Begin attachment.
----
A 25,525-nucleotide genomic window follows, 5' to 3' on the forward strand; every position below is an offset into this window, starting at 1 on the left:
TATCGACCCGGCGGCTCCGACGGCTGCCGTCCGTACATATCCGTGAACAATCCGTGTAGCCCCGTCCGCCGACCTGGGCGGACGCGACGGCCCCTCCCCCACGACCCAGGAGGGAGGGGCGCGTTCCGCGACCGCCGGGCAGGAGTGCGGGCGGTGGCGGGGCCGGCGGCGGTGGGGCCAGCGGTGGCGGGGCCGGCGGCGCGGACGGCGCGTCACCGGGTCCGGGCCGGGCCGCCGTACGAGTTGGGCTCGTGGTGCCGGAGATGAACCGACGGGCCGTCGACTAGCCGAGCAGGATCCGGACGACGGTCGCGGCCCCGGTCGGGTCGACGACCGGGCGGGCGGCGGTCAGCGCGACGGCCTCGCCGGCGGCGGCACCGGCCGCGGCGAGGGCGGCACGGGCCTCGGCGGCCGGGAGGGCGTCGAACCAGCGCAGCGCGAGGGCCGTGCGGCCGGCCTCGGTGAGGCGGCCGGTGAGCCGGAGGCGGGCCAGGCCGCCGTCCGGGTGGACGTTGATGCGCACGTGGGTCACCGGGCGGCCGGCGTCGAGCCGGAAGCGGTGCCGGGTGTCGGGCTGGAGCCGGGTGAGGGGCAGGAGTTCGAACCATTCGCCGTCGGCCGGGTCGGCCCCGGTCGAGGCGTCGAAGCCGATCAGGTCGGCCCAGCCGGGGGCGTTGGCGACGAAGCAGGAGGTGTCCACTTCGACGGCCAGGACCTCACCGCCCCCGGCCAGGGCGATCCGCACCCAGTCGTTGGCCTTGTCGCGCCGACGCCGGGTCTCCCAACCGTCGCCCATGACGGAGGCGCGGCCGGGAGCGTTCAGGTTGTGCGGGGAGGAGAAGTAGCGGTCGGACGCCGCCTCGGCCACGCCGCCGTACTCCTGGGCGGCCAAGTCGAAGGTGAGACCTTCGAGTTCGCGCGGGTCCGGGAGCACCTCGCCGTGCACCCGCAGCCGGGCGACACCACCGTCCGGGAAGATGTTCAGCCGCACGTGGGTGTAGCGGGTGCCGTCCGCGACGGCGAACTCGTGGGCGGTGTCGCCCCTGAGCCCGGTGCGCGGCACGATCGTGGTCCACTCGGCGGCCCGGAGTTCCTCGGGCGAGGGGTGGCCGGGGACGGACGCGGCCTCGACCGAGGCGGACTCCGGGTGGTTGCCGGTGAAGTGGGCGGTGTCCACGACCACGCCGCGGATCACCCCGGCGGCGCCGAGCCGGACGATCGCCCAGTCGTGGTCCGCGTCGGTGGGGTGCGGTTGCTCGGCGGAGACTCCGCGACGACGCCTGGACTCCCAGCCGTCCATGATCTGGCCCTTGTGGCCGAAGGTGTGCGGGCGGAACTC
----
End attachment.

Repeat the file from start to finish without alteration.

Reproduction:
A 25,525-nucleotide genomic window follows, 5' to 3' on the forward strand; every position below is an offset into this window, starting at 1 on the left:
TATCGACCCGGCGGCTCCGACGGCTGCCGTCCGTACATATCCGTGAACAATCCGTGTAGCCCCGTCCGCCGACCTGGGCGGACGCGACGGCCCCTCCCCCACGACCCAGGAGGGAGGGGCGCGTTCCGCGACCGCCGGGCAGGAGTGCGGGCGGTGGCGGGGCCGGCGGCGGTGGGGCCAGCGGTGGCGGGGCCGGCGGCGCGGACGGCGCGTCACCGGGTCCGGGCCGGGCCGCCGTACGAGTTGGGCTCGTGGTGCCGGAGATGAACCGACGGGCCGTCGACTAGCCGAGCAGGATCCGGACGACGGTCGCGGCCCCGGTCGGGTCGACGACCGGGCGGGCGGCGGTCAGCGCGACGGCCTCGCCGGCGGCGGCACCGGCCGCGGCGAGGGCGGCACGGGCCTCGGCGGCCGGGAGGGCGTCGAACCAGCGCAGCGCGAGGGCCGTGCGGCCGGCCTCGGTGAGGCGGCCGGTGAGCCGGAGGCGGGCCAGGCCGCCGTCCGGGTGGACGTTGATGCGCACGTGGGTCACCGGGCGGCCGGCGTCGAGCCGGAAGCGGTGCCGGGTGTCGGGCTGGAGCCGGGTGAGGGGCAGGAGTTCGAACCATTCGCCGTCGGCCGGGTCGGCCCCGGTCGAGGCGTCGAAGCCGATCAGGTCGGCCCAGCCGGGGGCGTTGGCGACGAAGCAGGAGGTGTCCACTTCGACGGCCAGGACCTCACCGCCCCCGGCCAGGGCGATCCGCACCCAGTCGTTGGCCTTGTCGCGCCGACGCCGGGTCTCCCAACCGTCGCCCATGACGGAGGCGCGGCCGGGAGCGTTCAGGTTGTGCGGGGAGGAGAAGTAGCGGTCGGACGCCGCCTCGGCCACGCCGCCGTACTCCTGGGCGGCCAAGTCGAAGGTGAGACCTTCGAGTTCGCGCGGGTCCGGGAGCACCTCGCCGTGCACCCGCAGCCGGGCGACACCACCGTCCGGGAAGATGTTCAGCCGCACGTGGGTGTAGCGGGTGCCGTCCGCGACGGCGAACTCGTGGGCGGTGTCGCCCCTGAGCCCGGTGCGCGGCACGATCGTGGTCCACTCGGCGGCCCGGAGTTCCTCGGGCGAGGGGTGGCCGGGGACGGACGCGGCCTCGACCGAGGCGGACTCCGGGTGGTTGCCGGTGAAGTGGGCGGTGTCCACGACCACGCCGCGGATCACCCCGGCGGCGCCGAGCCGGACGATCGCCCAGTCGTGGTCCGCGTCGGTGGGGTGCGGTTGCTCGGCGGAGACTCCGCGACGACGCCTGGACTCCCAGCCGTCCATGATCTGGCCCTTGTGGCCGAAGGTGTGCGGGCGGAACTC